Minnesota Wild goalie Ilya Bryzgalov (30) watched from the bench after being taken out of the game in the second period of Game 2.
Carlos Gonzalez, DML - Star Tribune
Ilya Bryzgalov, who gave up five goals in Game 1, has not lost the support of coach Mike Yeo.
File photo by Jack Dempsey • Associated Press,
Scoggins: Wild is forced to restart its goalie-go-round
- Article by: CHIP SCOGGINS
- Star Tribune
- April 20, 2014 - 12:30 AM
DENVER – And the goalie carousel keeps on spinning.
Will it ever stop? This is dizzying.
The season-long ride continued to hum along Saturday night as Ilya Bryzgalov got yanked in the second period of a 4-2 loss in Game 2 after being torched for three goals by the run-and-gun Colorado Avalanche.
So long, Bryzgalov, and welcome back, Darcy Kuemper.
“Obviously for me to go in, something had to go wrong,” Kuemper said.
Yes, it sure did.
Bryzgalov gave up three goals on 14 shots, including two goals on three shots in the second period. Coach Mike Yeo had seen enough.
“All I can do is practice and wait,” Bryzgalov said when asked about his status. “I don’t know.”
For those who’ve lost track, Kuemper was the Wild’s third No. 1 goalie this season before suffering an undisclosed injury. That made Bryzgalov, a trade deadline pickup, the fourth, which worked out fine for the final two weeks of the regular season.
Being forced to rely on the enigmatic Bryzgalov in the playoffs was always high-risk, though, and the worst-case scenario came true for the Wild.
To be fair, the Wild’s soft defense against the Avs’ speedy forwards did Bryzgalov no favors. But the veteran goalie didn’t exactly inspire a lot of confidence with his play through 4½ periods in this series.
Game 2 looked like a make-or-break moment for Bryzgalov, a performance that would determine the Wild’s next step. Kuemper was declared healthy enough to return Saturday morning after missing the final seven games of the regular season and the playoff opener.
In a perfect world, the Wild wouldn’t have needed to call on Kuemper in this series. But after a solid first period, Bryzgalov lost control and then lost his job.
His defense continued to fail him as the Avs’ budding superstar, Nathan MacKinnon, skated circles around the Wild. Yeo had to make a move, though. He had no choice.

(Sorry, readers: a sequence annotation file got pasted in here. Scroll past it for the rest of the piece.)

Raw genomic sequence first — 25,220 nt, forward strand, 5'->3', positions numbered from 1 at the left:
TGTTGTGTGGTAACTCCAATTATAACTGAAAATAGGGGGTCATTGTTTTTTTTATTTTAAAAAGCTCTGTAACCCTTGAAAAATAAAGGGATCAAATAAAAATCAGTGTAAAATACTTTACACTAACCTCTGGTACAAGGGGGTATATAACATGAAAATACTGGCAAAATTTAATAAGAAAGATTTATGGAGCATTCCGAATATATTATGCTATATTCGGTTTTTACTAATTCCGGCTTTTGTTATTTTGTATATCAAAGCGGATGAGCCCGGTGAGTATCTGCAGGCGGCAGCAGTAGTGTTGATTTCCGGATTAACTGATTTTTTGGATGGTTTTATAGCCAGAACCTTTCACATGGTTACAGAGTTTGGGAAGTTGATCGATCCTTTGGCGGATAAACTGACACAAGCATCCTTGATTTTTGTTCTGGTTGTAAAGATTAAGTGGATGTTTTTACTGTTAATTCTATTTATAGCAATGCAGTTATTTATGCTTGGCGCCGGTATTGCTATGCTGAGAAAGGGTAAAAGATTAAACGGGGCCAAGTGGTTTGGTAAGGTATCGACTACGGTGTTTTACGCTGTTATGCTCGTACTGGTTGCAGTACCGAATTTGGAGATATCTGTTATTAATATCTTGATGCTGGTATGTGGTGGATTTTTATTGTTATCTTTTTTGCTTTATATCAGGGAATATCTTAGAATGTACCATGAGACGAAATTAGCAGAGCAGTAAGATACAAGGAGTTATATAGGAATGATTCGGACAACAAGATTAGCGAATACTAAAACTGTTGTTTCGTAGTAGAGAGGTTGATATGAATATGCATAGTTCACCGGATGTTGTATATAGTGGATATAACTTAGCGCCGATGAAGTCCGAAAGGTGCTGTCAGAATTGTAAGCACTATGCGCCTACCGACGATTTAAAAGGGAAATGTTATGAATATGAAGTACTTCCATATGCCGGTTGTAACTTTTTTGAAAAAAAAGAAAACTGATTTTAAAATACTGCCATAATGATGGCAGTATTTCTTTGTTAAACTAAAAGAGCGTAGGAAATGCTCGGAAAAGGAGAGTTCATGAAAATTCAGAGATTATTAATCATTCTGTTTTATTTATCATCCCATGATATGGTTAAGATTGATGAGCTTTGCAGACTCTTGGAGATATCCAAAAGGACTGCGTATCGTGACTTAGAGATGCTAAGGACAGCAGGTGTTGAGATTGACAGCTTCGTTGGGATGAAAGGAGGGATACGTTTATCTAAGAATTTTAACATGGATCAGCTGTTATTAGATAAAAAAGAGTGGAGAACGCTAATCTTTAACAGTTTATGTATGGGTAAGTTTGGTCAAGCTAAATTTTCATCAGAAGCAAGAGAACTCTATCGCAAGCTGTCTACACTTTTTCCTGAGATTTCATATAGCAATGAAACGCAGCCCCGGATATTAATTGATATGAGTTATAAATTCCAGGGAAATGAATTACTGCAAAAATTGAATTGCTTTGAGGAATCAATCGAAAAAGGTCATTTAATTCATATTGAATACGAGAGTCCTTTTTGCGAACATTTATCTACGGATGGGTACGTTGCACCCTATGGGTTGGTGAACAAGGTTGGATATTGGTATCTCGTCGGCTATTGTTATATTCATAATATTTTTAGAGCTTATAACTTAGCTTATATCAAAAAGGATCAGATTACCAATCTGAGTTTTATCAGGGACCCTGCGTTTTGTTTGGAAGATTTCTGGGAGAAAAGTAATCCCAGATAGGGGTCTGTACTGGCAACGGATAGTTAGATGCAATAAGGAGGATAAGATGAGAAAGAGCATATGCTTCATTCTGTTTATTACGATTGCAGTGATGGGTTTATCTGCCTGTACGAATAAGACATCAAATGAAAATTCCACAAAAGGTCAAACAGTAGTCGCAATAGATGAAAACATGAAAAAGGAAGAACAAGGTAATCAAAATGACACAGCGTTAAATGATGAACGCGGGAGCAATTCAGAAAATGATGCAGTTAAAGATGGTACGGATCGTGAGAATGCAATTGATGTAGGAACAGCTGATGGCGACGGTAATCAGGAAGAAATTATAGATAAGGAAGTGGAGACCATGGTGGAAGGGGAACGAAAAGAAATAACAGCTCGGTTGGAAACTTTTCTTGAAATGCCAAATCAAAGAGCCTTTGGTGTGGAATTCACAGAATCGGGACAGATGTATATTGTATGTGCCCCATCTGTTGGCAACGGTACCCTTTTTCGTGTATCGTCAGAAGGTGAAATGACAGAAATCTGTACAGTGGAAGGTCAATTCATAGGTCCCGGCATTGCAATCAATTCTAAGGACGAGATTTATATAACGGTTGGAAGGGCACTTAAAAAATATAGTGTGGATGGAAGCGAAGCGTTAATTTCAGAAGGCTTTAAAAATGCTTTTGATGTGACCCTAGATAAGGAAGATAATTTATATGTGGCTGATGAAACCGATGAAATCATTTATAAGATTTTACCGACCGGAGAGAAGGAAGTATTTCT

Yeo went out of his way after Game 1 to publicly support Bryzgalov and to make it clear he didn’t blame his goalie for the 5-4 overtime loss. Bryzgalov wasn’t sharp, but he wasn’t the main problem, either.
Killer turnovers and passive defense in the third period doomed the Wild and put Bryzgalov in a tough spot. However, Bryzgalov looked shaky throughout that game. He didn’t play a clean game. He was just OK. And being just OK isn’t good enough in the playoffs.
Yeo and goalie coach Bob Mason spent time talking to Bryzgalov on Friday to make sure he was in the “right frame of mind.” That could’ve meant anything, given Bryzgalov’s quirky approach to life.
Bryzgalov actually provided a nice moment in the first period Saturday. The scenario: Shot from the side, rebound out front, Game 1 hero Paul Stastny staring right at him with the puck from point-blank range.
Bryzgalov dived to his left for a sprawling glove save to snuff out the scoring chance. He just didn’t make enough of those momentum-changing saves.
Yeo lifted Bryzgalov after Gabriel Landeskog scored back-to-back goals in the second period to give Colorado a 3-1 lead.
A goalie change offers no guarantees, though Kuemper showed no signs of rust in making 14 saves.
“He looked great,” Yeo said. “I didn’t know what to expect, to be honest.”
The Wild has seen goalies come and go all season, so another change hardly feels like a disruption. That’s just sort of standard procedure for this team.
“I was back in the lineup because if they needed me I was ready to go,” Kuemper said.
He got his turn sooner than expected. That wasn’t the plan, but the Wild ultimately had no choice.
Chip Scoggins firstname.lastname@example.org
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